CHENNAI: The person you really ought to talk to is Major Jesse Marcel. He handled pieces of one of those crashed UFOs.” This is not the first time Friedman is hearing statements like these about crashed UFOs, but usually they turn out to be false leads, but not this time. Next day Friedman calls Marcel expecting nothing big, but what Marcel laid on the table was more than he could bargain for.
It all started on a rainy night with heavy thunderstorm. On July 3 1947, an UFO crashes on a ranch near Roswell, Army Air Force Base situated near the Trinity test site, where the first atomic bomb was tested in 1945. What led to the crash is not clear, maybe it was struck by lightning or it was affected by the powerful radar that was used in that area, to monitor the missile tests in the nearby White Sands missile test range.
Next day Mac Brazel who was the foreman of the ranch, goes to check for damages after previous nights violent thunderstorm, but finds the field full of bits and pieces of metal, plastic I-beams, foil and string-like shiny materials unlike anything he has ever seen before. Immediately he informs Chaves county Sheriff George Willox, who, quickly realising that something unusual has occurred, calls the Roswell Army Air Force military base under the command of Colonel William Blanchard. Military intelligence officer Major Jesse Marcel and counterintelligence officer Sheridan Cavitt go to the crash site and pickup a carload of crashed saucer debris and return to the base. Two days later 1st Lieutenant Walter Haut, who was the public information officer at 509th bomb group at Roswell Army Air field, the same group that dropped atomic bombs on Japan, issues the initial press release on the direct orders of base commander Col William Blanchard:
“The many rumours regarding the flying disc became a reality yesterday when the Intelligence office of the 509th bomb group of the Eighth Air Force, Roswell Army Air Field was fortunate enough to gain possession of a disc through the cooperation of one of the local ranchers and the Sheriff’s office of Chaves County. The flying object landed on a ranch near Roswell sometime last week. Not having phone facilities, the rancher stored the disc until such time as he was able to contact the Sheriff’s office, who in turn notified Major Jesse Marcel of the 509th bomb group intelligence office. Action was immediately taken and the disc was picked up at the rancher’s home. It was inspected at the Roswell Army Air Field and subsequently loaned by Major Marcel to higher headquarters”.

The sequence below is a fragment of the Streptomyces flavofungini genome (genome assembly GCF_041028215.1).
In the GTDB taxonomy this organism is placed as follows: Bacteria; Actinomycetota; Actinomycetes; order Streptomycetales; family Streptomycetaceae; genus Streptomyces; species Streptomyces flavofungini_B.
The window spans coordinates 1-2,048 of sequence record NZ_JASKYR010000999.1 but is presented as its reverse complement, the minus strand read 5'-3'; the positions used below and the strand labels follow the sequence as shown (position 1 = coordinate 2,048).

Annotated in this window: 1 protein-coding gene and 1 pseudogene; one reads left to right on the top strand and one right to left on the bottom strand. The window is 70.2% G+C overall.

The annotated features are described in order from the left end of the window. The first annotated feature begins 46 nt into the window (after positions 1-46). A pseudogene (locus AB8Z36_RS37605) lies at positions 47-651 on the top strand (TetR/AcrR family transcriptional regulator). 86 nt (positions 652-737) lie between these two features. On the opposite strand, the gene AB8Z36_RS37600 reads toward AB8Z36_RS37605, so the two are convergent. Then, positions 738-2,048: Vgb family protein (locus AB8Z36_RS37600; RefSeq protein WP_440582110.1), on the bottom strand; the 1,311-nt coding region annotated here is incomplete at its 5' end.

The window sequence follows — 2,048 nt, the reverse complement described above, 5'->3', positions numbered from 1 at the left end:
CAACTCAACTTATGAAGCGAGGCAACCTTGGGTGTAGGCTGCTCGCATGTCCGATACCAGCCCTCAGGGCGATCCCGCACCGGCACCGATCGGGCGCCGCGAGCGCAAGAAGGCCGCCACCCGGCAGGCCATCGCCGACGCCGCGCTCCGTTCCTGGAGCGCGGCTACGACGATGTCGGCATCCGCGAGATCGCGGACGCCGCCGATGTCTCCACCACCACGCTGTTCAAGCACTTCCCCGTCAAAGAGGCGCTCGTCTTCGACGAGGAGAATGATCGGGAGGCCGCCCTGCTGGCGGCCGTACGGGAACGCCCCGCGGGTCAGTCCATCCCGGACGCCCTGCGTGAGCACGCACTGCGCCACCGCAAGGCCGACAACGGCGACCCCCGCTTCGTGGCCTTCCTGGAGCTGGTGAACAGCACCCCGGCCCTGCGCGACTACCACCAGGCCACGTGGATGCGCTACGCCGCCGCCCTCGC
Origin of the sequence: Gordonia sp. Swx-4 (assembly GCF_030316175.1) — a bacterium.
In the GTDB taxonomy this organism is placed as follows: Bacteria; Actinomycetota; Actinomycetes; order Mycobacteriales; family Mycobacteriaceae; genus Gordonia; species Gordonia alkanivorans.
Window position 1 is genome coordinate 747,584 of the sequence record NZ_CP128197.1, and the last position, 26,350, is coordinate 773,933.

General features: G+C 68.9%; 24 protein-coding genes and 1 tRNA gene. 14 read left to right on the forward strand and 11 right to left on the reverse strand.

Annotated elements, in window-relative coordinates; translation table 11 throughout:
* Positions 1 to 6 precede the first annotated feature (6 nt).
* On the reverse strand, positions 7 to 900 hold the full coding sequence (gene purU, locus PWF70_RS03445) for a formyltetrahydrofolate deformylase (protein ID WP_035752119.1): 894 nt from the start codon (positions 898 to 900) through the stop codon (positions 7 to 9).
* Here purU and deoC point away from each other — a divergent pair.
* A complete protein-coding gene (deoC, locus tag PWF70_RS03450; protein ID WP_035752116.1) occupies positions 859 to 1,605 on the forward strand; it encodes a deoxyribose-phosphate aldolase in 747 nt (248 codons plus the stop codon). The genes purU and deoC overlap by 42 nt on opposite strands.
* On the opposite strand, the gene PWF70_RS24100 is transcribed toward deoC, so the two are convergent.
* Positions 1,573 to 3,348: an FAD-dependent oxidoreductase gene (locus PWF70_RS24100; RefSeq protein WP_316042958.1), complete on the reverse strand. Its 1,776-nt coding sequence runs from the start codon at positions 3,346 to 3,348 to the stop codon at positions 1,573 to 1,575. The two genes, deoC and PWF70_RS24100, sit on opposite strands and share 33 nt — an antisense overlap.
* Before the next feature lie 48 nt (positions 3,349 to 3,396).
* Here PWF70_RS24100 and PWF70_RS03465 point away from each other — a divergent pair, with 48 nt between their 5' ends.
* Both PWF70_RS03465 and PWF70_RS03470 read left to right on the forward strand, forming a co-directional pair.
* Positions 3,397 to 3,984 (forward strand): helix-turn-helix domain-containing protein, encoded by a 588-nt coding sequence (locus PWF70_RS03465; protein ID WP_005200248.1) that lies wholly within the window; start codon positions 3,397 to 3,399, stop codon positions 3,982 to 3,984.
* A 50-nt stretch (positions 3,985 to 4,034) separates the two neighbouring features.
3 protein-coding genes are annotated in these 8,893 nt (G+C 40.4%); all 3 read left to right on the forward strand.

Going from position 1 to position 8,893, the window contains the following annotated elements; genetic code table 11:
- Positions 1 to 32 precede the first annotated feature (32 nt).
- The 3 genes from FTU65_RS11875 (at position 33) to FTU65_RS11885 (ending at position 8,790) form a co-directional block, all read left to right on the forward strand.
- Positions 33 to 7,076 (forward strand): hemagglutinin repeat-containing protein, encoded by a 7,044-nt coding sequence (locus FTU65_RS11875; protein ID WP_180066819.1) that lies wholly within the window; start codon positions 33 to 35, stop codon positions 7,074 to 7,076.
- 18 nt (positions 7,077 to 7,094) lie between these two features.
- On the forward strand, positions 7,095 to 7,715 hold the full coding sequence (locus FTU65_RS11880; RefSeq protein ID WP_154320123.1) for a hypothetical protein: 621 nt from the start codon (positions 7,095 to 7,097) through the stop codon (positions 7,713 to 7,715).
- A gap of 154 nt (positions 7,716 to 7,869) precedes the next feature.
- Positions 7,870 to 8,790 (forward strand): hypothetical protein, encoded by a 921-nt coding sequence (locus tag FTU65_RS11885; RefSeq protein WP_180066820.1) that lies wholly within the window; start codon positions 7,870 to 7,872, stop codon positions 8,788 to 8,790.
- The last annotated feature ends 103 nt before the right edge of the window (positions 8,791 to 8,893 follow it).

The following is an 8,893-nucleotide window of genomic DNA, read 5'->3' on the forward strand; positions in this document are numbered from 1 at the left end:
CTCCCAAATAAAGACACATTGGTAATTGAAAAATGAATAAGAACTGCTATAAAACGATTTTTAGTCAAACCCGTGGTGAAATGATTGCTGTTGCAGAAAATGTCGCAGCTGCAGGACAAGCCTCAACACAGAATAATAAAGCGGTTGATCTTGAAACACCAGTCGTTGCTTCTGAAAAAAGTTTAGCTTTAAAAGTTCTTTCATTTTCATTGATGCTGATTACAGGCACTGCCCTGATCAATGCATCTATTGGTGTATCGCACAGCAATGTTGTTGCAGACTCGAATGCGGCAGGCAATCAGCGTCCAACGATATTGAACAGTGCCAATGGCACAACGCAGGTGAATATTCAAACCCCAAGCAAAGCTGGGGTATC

Later, Air force Brigadier General Roger Ramey convened a press meeting where he told the newsmen that Major Marcel and other military intelligence officers had been ‘mistaken’ and the flying disc was nothing more than a weather balloon. It is hard to believe that a military intelligence officer like Major Marcel stationed at the only base in the US at that time, where live nuclear weapons were stored, missiles and powerful radar were tested, cannot differentiate between parts of a weather balloon and a craft not made by the hands of man.
In 1978, Major Marcel told Stanton Friedman, the UFO pieces were extremely strong and they could not even be dented with by a sledgehammer, the I-beams had odd symbols on them, the foil exhibited unusual characteristics, when crumpled it would return to its original shape without wrinkles. He added “It certainly wasn’t anything built by us”.
Lieutenant Haut who wrote the initial press release in 1947, shortly before his death in 2005, signed a sealed affidavit which was opened after his death. In that affidavit he stated; “I saw samples of Roswell wreckage, which was unlike any material I had or have ever seen in my life. I am convinced that what I personally observed was some type of craft and its crew from outer space”. Later many eye witnesses came forward to state they also saw three feet tall alien dead bodies. This made the Army change its story from weather balloon to crash test dummies. But these were no ordinary crash test dummies. They were Time Travelling Dummies.
To be continued...
(The writer is director of INSETS-Indian Society for Extraterrestrial Studies and author of Accidental Apocalypse)